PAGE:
Wasileski, whose nonprofit supported the bill, told me there’s one foolproof way of blocking legislation that might alter the state’s corporate law: write “keep Delaware competitive” in the bill’s synopsis. “Who cares what’s in the bill,” he told me over the phone. “It’s all to keep Delaware competitive.”
The fear of rocking the boat is so great that no one will vote for a bill that might threaten Delaware’s competitive edge. Except Kowalko.
IN THE LAST DECADE, Kowalko has become concerned about other aspects of Delaware’s corporate friendliness. Like many other states, Delaware has bent to major corporations’ demands for lavish tax subsidies and grants to set up production in the state.
These have grown as the rest of the nation recognizes that they can use their laws to attract businesses, too. Delaware state representatives and corporate lawyers are keenly aware that other states, like Wyoming, Nevada, and South Dakota, have also tried to get in on the “grab-bag of sweet things” that incorporation regimes have to offer. In 2008, Nevada even launched a subcommittee to investigate the benefits of forming a chancery court. (Instead, it opted to strengthen its existing district courts.)
Meanwhile, Delaware has discovered that even its never-ending largesse isn’t always enough to influence corporate decision-making. For example, DuPont used to dominate the state workforce. Stomberg, the organizer for the Delaware Working Families Party, whose clipped beard gives him a lumberjack look, says that “so many people here are DuPont families.” And for decades, DuPont built trust with the community not only through good-paying jobs, but by funding local attractions, like the DuPont Environmental Education Center (the irony of one of the country’s greatest polluters funding a nature preserve did not escape me).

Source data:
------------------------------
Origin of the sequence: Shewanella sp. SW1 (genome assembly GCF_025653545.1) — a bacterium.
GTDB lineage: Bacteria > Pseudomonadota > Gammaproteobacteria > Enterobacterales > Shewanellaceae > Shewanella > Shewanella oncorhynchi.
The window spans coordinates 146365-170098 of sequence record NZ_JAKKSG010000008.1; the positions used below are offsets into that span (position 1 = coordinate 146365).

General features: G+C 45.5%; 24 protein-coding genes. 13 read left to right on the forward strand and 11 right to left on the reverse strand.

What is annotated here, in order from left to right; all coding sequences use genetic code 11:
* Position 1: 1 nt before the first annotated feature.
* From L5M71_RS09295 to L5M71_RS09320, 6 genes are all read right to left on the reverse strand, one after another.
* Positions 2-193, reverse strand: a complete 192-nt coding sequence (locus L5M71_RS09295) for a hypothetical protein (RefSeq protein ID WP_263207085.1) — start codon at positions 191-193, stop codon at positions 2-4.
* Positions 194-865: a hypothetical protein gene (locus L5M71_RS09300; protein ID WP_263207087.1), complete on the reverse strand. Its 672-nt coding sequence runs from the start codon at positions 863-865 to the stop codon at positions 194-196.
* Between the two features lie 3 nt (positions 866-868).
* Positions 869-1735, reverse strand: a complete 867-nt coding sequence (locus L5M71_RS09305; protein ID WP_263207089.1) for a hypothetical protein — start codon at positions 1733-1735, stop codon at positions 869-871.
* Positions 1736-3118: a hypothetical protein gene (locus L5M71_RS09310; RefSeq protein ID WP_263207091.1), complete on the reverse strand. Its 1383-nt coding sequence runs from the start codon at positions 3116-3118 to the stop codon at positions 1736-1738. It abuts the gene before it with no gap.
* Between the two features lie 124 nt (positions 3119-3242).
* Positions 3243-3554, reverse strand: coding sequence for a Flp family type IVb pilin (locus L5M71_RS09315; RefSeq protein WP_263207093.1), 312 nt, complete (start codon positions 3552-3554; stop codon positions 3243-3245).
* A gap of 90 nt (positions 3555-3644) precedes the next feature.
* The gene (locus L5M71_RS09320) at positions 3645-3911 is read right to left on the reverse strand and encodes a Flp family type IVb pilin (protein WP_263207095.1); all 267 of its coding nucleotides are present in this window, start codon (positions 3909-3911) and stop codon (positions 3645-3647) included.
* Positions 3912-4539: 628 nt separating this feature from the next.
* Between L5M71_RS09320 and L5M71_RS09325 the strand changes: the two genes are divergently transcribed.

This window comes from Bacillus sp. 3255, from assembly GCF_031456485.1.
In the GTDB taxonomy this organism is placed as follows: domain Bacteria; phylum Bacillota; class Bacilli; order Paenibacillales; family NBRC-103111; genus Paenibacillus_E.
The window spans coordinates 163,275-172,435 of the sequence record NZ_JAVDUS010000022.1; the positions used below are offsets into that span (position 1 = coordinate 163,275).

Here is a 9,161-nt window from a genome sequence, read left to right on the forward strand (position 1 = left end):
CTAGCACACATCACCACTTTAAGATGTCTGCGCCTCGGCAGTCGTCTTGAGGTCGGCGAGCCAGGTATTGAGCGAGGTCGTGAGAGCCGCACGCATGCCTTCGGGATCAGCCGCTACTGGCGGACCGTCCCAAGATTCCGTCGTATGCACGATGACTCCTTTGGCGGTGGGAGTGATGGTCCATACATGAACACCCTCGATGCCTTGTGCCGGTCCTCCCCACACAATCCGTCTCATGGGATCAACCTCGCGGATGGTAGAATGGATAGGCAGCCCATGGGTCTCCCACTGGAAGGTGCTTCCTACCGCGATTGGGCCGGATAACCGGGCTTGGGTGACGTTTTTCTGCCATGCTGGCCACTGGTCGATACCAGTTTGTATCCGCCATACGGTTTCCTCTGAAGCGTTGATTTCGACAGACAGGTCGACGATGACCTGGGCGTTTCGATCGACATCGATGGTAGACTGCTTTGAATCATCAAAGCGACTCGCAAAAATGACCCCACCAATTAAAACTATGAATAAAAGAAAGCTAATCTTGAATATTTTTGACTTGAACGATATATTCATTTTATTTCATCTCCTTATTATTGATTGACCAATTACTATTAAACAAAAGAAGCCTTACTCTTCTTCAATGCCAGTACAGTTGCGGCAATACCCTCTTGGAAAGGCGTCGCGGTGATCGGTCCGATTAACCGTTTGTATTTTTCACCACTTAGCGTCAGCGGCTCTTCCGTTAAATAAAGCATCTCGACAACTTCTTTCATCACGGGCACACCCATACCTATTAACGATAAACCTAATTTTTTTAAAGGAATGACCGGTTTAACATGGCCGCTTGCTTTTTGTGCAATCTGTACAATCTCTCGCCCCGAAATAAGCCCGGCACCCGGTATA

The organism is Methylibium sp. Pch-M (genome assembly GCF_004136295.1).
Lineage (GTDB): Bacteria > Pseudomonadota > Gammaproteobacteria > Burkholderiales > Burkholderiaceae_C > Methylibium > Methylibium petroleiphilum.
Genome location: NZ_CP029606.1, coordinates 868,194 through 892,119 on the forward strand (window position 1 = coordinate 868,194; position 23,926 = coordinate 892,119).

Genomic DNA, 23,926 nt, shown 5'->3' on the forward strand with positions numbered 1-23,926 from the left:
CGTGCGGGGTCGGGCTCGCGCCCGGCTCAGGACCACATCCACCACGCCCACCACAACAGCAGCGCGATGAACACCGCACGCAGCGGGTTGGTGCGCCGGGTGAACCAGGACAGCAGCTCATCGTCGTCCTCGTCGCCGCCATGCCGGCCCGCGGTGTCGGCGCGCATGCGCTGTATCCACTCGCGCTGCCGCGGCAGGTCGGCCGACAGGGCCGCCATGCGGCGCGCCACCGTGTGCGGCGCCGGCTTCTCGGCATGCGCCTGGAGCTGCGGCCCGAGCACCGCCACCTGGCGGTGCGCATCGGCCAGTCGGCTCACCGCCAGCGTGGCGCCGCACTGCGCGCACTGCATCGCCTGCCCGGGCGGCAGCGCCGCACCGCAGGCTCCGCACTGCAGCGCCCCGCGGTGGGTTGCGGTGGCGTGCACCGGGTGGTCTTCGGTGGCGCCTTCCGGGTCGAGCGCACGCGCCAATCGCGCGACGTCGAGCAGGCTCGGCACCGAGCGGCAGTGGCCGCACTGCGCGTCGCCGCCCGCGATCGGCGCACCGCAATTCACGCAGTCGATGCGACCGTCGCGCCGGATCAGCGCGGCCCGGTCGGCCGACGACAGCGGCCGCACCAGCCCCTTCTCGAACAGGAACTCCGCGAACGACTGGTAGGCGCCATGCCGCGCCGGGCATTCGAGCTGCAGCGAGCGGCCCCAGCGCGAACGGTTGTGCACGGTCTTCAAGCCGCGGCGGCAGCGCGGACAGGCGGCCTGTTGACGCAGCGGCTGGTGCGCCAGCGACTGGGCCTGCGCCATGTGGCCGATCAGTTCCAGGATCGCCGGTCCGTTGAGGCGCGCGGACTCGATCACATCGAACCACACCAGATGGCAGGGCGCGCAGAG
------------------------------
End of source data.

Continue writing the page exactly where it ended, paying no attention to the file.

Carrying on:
“We knew what it meant to this community when [DuPont’s] leadership actually cared about the community,” Strine said. “I gotta tell you, in Delaware, they walk the talk. How they treat their employees, the investments they make in the community—that’s what you want from a company.”
But in 2015, DuPont merged with Dow Chemical Co., which changed everything. Though the merged company still incorporates in Delaware, the vast majority of those high-paying jobs migrated to Michigan, and 1,700 workers were laid off, despite the fact that DuPont’s CEO at the time, Ellen Kullman, was born and raised in Wilmington. “That was gutting,” Strine told me. This was after Delaware had given DuPont multimillion-dollar grants to keep jobs in the state.